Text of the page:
If Europe's freshly selected astronaut corps ever wants a ride into space, it faces the troubling choice between doing it with Russia or with Elon Musk.
That's the because the Continent's space powers have no way of sending their own astronauts into orbit, forcing the European Space Agency's top brass to either cut deals with Russia's sanctions-hit Roscosmos or, alternatively, to secure seats with Musk's SpaceX under barter deals through NASA that see service modules exchanged for mission seats.
In an age of fast-tracked strategic autonomy — and soaring space spending by the U.S. and China — neither launch option sits well with France.
"The most important challenge is that Europe should conserve independent access to space," Bruno Le Maire, France's rocket-loving economy minister, told space ministers this week while ESA approved its next budget in Paris.
Despite ratcheting up space program spending through ESA to €16.9 billion over the coming three to five years, the agency's 22 members stopped short of considering substantive investment in European human spaceflight.
While France has long advocated developing crewed space transport from its own spaceport in French Guiana; Germany — an emerging rival to Paris on aerospace spending — has other ideas.
“We should not nationalize space, so cooperation is fine for me,” Germany’s Vice Chancellor Robert Habeck told POLITICO when asked at the ESA summit whether Europe needed to get its astronauts into orbit itself. "It’s fine if we collaborate."
In practice, such lackluster rocket ambitions mean others will decide when France's Sophie Adenot, Spain's Pablo Álvarez Fernández and Belgium's Raphaël Liégeois, all announced Wednesday as part of the next generation of European astronauts, get to orbit.
The options aren't brilliant.
Russia's brutal war on Ukraine, along with acts of sabotage in orbit, make future deals to launch with the Soyuz rocket system out of the Baikonur cosmodrome in Kazakhstan unlikely. While there are hopes that Boeing's Starliner will offer fresh competition soon, controversial entrepreneur Musk's SpaceX Crew Dragon system is right now the only option for a lift out of the U.S.
Some space diplomats are already asking if dependence on a tech billionaire is really that much better than being tethered to Moscow.
"It's a big question, why is Europe the only major power that doesn't have its own ability to fire its astronauts into space?" said David Parker, ESA's director of human and robotic exploration. "There's no question that Europe has the technical capability to do it, the question is do we have the will."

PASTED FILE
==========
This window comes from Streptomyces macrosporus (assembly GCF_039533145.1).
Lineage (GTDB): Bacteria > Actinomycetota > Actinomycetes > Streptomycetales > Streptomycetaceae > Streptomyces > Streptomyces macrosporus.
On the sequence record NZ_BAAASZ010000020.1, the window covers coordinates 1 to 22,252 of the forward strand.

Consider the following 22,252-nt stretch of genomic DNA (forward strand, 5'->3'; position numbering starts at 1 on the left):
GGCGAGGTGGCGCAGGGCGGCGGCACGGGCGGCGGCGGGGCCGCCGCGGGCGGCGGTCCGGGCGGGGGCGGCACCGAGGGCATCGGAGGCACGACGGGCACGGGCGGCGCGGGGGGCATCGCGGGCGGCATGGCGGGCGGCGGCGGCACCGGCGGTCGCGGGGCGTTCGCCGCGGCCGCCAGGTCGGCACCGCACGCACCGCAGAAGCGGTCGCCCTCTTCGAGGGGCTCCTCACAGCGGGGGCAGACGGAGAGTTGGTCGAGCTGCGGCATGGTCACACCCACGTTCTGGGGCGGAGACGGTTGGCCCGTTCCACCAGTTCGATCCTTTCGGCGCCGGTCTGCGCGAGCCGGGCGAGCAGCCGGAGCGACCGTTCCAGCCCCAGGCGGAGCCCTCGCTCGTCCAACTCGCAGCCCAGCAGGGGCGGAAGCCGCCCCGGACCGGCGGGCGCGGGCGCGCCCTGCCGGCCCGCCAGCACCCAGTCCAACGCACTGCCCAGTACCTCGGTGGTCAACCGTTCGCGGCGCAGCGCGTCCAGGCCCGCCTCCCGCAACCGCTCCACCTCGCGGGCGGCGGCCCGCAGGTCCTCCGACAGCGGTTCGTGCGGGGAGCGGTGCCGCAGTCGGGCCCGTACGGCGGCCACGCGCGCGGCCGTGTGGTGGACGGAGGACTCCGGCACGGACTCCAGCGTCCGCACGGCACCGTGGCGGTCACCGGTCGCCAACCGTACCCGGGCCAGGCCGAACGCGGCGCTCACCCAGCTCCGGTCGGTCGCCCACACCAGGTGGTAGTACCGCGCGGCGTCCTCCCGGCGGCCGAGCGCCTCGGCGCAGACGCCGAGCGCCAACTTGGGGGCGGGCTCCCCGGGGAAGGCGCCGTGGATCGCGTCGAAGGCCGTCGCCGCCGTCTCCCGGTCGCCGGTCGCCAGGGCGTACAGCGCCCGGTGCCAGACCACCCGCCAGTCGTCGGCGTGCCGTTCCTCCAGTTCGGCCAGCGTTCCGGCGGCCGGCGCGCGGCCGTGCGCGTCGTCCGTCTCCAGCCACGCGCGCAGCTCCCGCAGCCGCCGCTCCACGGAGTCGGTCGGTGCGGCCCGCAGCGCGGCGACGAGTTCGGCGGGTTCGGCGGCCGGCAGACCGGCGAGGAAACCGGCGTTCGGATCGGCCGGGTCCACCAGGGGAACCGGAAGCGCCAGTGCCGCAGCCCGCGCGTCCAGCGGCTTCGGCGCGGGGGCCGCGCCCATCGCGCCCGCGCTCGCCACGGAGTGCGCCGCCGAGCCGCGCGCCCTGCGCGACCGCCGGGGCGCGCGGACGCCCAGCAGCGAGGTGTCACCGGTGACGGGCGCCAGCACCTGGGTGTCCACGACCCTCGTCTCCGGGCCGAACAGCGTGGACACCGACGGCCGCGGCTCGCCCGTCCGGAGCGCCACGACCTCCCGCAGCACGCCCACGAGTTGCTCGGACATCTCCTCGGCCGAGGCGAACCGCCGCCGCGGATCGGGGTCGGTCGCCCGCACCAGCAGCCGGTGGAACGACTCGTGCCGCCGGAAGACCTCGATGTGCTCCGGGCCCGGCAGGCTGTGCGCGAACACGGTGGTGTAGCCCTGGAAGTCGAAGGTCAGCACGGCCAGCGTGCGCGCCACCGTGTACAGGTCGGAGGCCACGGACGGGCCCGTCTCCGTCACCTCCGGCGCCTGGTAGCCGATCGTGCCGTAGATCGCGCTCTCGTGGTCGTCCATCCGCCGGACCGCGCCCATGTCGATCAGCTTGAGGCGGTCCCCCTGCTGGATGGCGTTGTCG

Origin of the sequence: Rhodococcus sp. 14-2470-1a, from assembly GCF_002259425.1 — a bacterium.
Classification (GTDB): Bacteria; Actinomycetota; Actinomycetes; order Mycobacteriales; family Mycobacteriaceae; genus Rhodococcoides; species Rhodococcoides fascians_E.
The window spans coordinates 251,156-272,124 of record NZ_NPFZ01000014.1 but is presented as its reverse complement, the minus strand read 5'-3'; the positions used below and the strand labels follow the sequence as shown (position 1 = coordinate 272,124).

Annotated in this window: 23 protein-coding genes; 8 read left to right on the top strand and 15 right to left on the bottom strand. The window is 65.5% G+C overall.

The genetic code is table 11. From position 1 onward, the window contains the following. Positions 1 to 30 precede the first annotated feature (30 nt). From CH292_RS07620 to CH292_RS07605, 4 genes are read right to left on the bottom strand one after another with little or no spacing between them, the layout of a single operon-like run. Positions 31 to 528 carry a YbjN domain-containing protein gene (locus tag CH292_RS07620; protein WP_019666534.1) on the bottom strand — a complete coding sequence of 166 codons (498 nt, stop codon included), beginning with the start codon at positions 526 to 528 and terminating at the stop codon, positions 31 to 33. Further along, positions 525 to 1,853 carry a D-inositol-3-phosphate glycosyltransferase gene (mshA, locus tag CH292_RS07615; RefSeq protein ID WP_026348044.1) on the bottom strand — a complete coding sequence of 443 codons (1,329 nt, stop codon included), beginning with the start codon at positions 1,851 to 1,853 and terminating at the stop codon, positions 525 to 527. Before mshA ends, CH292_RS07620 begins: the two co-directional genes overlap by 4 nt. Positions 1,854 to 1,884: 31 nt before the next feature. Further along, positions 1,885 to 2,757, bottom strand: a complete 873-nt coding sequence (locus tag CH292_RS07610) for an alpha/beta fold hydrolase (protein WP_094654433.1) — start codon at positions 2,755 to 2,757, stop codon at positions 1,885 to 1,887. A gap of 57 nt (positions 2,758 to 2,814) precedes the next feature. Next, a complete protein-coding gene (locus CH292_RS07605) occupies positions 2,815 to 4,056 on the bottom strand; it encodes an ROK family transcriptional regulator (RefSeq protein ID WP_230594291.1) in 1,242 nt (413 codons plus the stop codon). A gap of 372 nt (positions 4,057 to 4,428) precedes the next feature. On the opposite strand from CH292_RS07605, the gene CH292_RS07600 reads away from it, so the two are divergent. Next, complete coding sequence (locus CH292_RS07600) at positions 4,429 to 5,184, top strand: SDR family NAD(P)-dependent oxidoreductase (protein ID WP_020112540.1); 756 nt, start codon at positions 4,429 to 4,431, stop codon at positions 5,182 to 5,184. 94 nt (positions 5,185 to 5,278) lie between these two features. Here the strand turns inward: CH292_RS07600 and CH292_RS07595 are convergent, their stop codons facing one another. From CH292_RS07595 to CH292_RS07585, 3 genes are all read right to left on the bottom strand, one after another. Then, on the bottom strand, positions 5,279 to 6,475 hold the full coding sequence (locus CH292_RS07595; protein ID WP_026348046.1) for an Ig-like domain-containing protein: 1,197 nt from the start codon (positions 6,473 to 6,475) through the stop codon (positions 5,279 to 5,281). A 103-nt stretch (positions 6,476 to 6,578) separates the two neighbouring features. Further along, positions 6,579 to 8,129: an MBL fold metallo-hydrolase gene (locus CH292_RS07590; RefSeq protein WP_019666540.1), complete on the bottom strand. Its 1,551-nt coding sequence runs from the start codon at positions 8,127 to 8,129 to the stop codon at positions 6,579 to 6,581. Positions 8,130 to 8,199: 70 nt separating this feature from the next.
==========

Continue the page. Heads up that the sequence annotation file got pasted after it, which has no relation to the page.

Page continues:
European governments haven't seriously engaged with plans for a crew-ready spacecraft since the Hermes program, named after the Greek god of travel, was jettisoned in the early 1990s.
That was based on a proposal from France's space agency CNES and later transformed into a pan-European industrial project with aerospace countries assigned work. But amid technical challenges and the advent of post-Cold War great power collaboration, the Hermes program was scrapped in 1992.
The absence of a European system meant that the retirement of NASA's Space Shuttle program in 2011 gave Russia's Soyuz a monopoly on trips to the International Space Station for astronauts until SpaceX booted up in 2020.
"If we had a European means of access to space during that whole period ... we would have been in a much better position," said Thomas Pesquet, a French astronaut who was the first European to ride on SpaceX's Crew Dragon in 2021.
He supports a European manned program, and his colleague, Italy's Samantha Cristoforetti, pressed ministers during a closed-door session at the ESA summit to carefully consider human spaceflight spending.
Doing so means boosting investment. Right now, Europe trails the U.S., but its commitments are ramping up. ESA's latest budget of €16.9 billion running past 2025 is up on the €14.4 billion agreed in Seville in 2019 and the €10.3 billion set in Lucerne in 2016.
Still, in comparison, NASA's budget for 2022 alone is nearly $30 billion.
Should ministers want to take up the issue, there are already proposals on the table. French rocket-maker ArianeGroup proposed SUSIE — an acronym for Smart Upper Stage for Innovative Exploration — in September, which could one day be used to get five astronauts into orbit on an Ariane 6 rocket.
Adding human spaceflight to the ESA exploration budget line would mean around an extra €1 billion each year, officials estimate, equivalent to roughly €2 for each European citizen covered by the agency's countries.
Such a splurge wouldn't deter Frank De Winne, a Belgian astronaut who first signed up in the 1980s as a prospective Hermes pilot and who now runs the European Astronaut Center in Cologne, where the new recruits will check in next April.
“Shall we pay directly to commercial providers in the U.S.?,” asked De Winne. “We can, of course, but that is euros directly supporting the U.S. industry. Is it something that Europe wants to do?"